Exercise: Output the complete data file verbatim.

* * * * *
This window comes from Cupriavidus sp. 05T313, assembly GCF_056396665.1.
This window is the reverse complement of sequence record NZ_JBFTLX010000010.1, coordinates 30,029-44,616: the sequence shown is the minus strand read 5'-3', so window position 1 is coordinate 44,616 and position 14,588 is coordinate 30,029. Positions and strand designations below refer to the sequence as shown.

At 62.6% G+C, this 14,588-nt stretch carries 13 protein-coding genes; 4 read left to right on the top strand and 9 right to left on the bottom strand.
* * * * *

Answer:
This window comes from Cupriavidus sp. 05T313, assembly GCF_056396665.1.
This window is the reverse complement of sequence record NZ_JBFTLX010000010.1, coordinates 30,029-44,616: the sequence shown is the minus strand read 5'-3', so window position 1 is coordinate 44,616 and position 14,588 is coordinate 30,029. Positions and strand designations below refer to the sequence as shown.

At 62.6% G+C, this 14,588-nt stretch carries 13 protein-coding genes; 4 read left to right on the top strand and 9 right to left on the bottom strand.